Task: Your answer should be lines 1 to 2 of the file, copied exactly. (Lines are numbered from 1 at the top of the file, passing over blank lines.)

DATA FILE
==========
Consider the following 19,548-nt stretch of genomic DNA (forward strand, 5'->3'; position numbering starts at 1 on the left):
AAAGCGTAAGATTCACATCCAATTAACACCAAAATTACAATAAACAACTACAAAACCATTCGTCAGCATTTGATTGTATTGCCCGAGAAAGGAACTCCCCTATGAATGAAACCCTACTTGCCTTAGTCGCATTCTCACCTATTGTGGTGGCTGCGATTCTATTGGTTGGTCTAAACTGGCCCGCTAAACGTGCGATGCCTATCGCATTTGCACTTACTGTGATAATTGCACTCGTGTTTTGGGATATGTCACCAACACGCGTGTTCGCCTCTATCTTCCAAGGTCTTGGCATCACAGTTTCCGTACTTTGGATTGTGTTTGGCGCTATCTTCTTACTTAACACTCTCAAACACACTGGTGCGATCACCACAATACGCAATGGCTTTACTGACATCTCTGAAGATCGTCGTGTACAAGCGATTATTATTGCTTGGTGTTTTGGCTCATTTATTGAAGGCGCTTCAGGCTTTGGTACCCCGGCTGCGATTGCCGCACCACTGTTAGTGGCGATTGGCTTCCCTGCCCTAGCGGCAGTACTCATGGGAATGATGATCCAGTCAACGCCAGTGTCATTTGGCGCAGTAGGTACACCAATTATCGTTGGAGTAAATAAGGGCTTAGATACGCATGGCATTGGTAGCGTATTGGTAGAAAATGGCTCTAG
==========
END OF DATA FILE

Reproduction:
Consider the following 19,548-nt stretch of genomic DNA (forward strand, 5'->3'; position numbering starts at 1 on the left):
AAAGCGTAAGATTCACATCCAATTAACACCAAAATTACAATAAACAACTACAAAACCATTCGTCAGCATTTGATTGTATTGCCCGAGAAAGGAACTCCCCTATGAATGAAACCCTACTTGCCTTAGTCGCATTCTCACCTATTGTGGTGGCTGCGATTCTATTGGTTGGTCTAAACTGGCCCGCTAAACGTGCGATGCCTATCGCATTTGCACTTACTGTGATAATTGCACTCGTGTTTTGGGATATGTCACCAACACGCGTGTTCGCCTCTATCTTCCAAGGTCTTGGCATCACAGTTTCCGTACTTTGGATTGTGTTTGGCGCTATCTTCTTACTTAACACTCTCAAACACACTGGTGCGATCACCACAATACGCAATGGCTTTACTGACATCTCTGAAGATCGTCGTGTACAAGCGATTATTATTGCTTGGTGTTTTGGCTCATTTATTGAAGGCGCTTCAGGCTTTGGTACCCCGGCTGCGATTGCCGCACCACTGTTAGTGGCGATTGGCTTCCCTGCCCTAGCGGCAGTACTCATGGGAATGATGATCCAGTCAACGCCAGTGTCATTTGGCGCAGTAGGTACACCAATTATCGTTGGAGTAAATAAGGGCTTAGATACGCATGGCATTGGTAGCGTATTGGTAGAAAATGGCTCTAG